INDIANS IN SOUTH AFRICA PICTURESQUE ADDITION. [Newspaper Article] — The Ararat Advertiser — 13 February 1914
INDIANS I SOUTH AFRICA PIOTURESQUE ADDITION. Whether his presence in the coun try is liked or not, it cannot be de nied that the Indian immigrant often adds to the picturesqueness of the South African scene (says the "West minster Gazette"). The Indian women show a great pedi lection for bright dolors in their dress; while the men go about their work with a grave composure, in strong contrast to the volubility of the Kaffir. The Malay Quarter in Capetown is one of the show-places of the city which visi tors are always advised to see. Even -in a busy mining town like Kimberley one may hear the solemn call to prayer .being given from a Mo hammedan mosque. It is the presence of this busy Indian. community which has prompted so many writers to call Capetown the meeting-place of Eas. and West-"Denver with a dash of Delhi," as George Stevens described it. INDIANS AND KAFFIRS. The Indian in South Africa has very little to do with the ,Kafflrs, and rare ly even works with them. He will sell...
INTEREST IN THE FILM VARIED USES [Newspaper Article] — The Ararat Advertiser — 13 February 1914
INTEREST IN THE FILM VARIED USES It is only within the last two years that the motion picture has been re garded in the light of an educational factor, and within that tmle extraordinary strides have been made in the direction of the improvement and value of the serious side of the film industry (says the "Daily Telegraph" of November 19)" Only so recently as Monday last a large gathering of medical men and nurses attended the West-end Cinema in Leicester square, to witness the screening of a number of films ot scien tific interest and importance. There is no subject which is out of the reach of the cinema, and zoology, botany, chemistry, as well as history and in dustry, are now yielding films of the utmost value and importance. So far as the masses are concerned, the motion-picture may be looked up on as a source of entertainment only, and this being so, the tendency to im prove the films that deal with drama, comedy, or subjects of domestic and human interest is one that cannot b...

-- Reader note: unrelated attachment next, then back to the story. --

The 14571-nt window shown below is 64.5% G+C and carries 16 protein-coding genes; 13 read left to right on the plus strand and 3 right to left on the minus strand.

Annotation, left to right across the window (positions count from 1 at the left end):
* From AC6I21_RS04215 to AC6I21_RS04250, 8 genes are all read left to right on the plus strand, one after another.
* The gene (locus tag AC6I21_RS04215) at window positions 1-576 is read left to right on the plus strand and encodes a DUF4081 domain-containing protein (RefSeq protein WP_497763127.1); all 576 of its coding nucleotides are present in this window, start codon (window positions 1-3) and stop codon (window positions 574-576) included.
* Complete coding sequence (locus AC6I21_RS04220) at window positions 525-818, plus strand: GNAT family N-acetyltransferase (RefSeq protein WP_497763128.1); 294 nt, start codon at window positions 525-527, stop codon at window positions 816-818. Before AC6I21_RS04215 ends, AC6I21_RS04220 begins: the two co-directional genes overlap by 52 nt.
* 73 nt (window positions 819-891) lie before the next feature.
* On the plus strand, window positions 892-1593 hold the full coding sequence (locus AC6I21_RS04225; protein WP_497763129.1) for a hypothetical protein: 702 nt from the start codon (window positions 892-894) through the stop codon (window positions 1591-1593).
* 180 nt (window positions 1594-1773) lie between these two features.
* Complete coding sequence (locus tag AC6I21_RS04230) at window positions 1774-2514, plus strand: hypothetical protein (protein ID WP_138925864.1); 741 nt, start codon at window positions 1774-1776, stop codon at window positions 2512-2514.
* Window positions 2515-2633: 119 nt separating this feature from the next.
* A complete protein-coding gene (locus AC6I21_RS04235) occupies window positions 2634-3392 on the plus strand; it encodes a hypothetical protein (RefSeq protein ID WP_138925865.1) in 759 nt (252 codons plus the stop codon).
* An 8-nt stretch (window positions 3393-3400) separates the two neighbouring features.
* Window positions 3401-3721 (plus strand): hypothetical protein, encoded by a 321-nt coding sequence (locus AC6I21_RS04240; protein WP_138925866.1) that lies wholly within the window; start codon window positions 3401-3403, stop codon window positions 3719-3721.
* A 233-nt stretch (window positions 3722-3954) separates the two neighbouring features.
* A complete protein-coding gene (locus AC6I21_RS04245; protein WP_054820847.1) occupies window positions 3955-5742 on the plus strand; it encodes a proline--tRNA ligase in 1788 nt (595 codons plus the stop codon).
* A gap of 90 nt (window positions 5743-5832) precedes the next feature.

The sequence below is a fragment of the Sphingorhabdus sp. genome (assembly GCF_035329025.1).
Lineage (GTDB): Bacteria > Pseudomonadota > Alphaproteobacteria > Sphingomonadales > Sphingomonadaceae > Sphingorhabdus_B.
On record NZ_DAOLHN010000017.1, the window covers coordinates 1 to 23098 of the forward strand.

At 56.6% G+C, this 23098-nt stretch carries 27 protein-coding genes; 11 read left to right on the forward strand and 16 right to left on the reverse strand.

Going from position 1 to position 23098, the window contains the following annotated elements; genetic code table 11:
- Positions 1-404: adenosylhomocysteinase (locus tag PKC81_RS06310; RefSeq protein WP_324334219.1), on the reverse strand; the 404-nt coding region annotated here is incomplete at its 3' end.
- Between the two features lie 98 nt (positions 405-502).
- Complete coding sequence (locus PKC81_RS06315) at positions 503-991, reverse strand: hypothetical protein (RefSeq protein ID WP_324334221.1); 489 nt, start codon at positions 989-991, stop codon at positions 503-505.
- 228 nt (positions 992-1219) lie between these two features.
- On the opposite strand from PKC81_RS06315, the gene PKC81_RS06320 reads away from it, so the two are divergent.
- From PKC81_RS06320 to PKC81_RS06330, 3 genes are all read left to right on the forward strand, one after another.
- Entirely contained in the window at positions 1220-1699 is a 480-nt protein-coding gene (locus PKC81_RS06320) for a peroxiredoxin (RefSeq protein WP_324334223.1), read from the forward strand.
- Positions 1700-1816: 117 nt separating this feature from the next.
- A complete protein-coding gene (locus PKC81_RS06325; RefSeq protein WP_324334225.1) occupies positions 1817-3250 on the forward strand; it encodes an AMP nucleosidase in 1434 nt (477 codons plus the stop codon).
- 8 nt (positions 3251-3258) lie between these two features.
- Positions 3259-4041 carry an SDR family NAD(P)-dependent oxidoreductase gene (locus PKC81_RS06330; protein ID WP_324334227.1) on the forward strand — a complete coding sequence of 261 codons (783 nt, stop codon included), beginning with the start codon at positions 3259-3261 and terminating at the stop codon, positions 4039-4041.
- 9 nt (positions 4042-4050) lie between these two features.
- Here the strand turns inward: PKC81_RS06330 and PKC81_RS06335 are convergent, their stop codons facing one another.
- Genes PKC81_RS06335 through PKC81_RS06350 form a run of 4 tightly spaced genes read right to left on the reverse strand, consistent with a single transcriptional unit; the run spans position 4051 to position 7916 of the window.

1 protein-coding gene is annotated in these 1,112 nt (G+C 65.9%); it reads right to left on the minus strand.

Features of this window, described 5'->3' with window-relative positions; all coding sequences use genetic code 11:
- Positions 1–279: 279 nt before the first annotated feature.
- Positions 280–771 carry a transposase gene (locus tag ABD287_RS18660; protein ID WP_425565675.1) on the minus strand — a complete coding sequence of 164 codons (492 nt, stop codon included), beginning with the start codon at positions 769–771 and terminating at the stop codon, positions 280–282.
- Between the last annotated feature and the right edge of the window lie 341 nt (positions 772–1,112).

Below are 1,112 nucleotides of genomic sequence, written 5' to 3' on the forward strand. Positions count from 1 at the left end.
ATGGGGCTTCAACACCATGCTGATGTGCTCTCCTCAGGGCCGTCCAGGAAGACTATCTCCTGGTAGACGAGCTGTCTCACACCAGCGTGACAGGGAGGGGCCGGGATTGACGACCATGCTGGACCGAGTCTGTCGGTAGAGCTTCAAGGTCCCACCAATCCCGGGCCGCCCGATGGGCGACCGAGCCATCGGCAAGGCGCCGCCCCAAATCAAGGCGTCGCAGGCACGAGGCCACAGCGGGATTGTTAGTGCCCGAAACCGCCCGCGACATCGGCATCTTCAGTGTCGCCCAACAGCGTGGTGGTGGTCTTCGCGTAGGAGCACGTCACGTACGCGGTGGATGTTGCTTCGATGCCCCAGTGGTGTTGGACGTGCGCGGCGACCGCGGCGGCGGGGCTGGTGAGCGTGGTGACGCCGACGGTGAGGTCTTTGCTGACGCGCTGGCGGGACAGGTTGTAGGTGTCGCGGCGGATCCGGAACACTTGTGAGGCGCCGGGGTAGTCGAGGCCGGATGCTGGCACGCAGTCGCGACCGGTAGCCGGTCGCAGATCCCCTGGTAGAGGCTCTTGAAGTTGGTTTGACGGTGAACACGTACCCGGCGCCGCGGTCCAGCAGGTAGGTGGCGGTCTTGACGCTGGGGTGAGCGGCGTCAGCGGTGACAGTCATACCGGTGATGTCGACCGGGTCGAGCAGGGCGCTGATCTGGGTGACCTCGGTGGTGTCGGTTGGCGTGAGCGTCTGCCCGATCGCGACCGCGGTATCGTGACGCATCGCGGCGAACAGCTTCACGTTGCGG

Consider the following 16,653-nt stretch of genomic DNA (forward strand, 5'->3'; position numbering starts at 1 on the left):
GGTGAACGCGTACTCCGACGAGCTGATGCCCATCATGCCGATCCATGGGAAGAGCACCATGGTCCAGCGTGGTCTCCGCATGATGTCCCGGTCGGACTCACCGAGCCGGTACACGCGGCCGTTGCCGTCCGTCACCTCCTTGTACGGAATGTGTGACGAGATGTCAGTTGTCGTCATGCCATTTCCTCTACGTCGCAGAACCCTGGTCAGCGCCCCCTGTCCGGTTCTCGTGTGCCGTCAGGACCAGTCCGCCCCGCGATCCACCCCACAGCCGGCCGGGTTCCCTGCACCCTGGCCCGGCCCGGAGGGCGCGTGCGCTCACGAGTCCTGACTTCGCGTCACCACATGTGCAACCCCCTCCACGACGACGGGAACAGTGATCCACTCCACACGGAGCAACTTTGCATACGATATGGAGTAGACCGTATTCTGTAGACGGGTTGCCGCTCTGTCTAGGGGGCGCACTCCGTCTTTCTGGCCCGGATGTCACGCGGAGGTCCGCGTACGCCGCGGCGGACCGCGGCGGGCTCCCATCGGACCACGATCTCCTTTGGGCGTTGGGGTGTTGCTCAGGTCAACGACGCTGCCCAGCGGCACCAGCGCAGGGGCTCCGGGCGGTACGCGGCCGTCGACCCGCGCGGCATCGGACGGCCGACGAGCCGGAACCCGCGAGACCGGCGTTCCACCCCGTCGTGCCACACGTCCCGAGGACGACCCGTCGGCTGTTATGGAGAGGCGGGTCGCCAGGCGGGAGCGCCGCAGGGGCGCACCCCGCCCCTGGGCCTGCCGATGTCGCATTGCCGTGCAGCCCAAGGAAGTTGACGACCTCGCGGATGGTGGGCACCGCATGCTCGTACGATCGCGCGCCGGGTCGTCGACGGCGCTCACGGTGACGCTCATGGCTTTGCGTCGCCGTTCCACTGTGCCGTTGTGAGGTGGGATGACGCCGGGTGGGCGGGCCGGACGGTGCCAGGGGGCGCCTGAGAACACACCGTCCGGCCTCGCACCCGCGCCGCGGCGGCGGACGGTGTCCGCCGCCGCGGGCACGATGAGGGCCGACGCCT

WOMAN'S HAIR CLUE FUSE ACROSS A MOAT. [Newspaper Article] — The Ararat Advertiser — 13 February 1914
WOMAN'S HAIR CLUE FUSE ACROSS A MOAT. By means of two mines an attempt was made last evening to blow up the wall of Holloway Gaol (says 'The Daily Mail" of December 21), but owing to the manner in which the mines were laid, little damage was done save that many windows in the neighborhood were smashed by the concussion. The explosions took place behind Dal meny-avenue, which backs on to the yard wall of the prison. The houses, which are rented at £65 a year, stand in gardens which stretch back at least one hundred feet towards the prison, from which they are separated by a dry moat twenty-five. feet wide. It was at the back of the houses num bered 10 and 12, the first being empty save for a caretaker and his family, that the explosions took place. The first was heard a quarter of a mile away. It startled the neighborhood Just after nine o'clock and was follow ed almost immediately by one more deafening. According to one person glass was heard to smash. in all direc tions. Whistles. ...
BOY IN SIGNAL BOX ENGINEDRIVER IN TRAP. [Newspaper Article] — The Ararat Advertiser — 13 February 1914
BOY IN SIONAL-BOX ENGINEDRIVER IN TRAP. The report of Lieutenant-Colonel Druitt, who held the Board of Trade Inquiry into the accident at St. James' Station, Liverpool. on October 15, when six persons were killed and 63 injured by a train dashing, into a stationary train, was issued yesterday (says 'The Daily Mail" of December 17). It was stated that at the time of the accident the booking boy in the Cen tral Station signal-box was working the block instruments, and Signalman W. Thompson, mistaking a signal which the boy took, admitted the colliding train. Driver Millward, of the colliding train, had stated that he ran into the train in' front of him without seeing anything. (St: James's Station is a small station in the open between two tunnels.) Midland drivers, the inspector states, stand on the right hand side of the footplate. and the signals being on the left hand side Millward depended on his fireman to look out for the signals. "I consider that Driver Millward only failed to...
BOY'S EXECUTION MEN MARCH ALL NIGHT. [Newspaper Article] — The Ararat Advertiser — 13 February 1914
BOY'S. IUIOR MEN MARCH ALL NIGHT. Ernest Kelly, aged 20, one of the two youthful murderers of an elderly book seller in his shop at Oldham, was exe cuted in Strangeways: Prison, Man chester, yesterday morning (reports '"The Daily Mail" of December 18), while 5000 men, women, and youths who had marched from Oldham stood outside the prison gates. "A pluckier little chap never walked to the scaffold. He bore himself brave ly, making neither whimper nor mur mur," Major J. O. Nelson, the prison governor, said. The Home Secretary had reprieved Kelly's accomplice in a murder for rob-. bery, an eighteen-year-old lad named Edward Hiltoni, on the ground of his mental deficiency, and because no nle of his age has been executed in Eng land in modern times. CHEERS FOR KELLY. The rough-and-ready- logic of the plain but honest workers of Oldham could r.it understand wvhy, one murderer should die while his accomplice was reprieved, and when Mr- M'Kenna's refusal to spare the life--f Kelly was conve...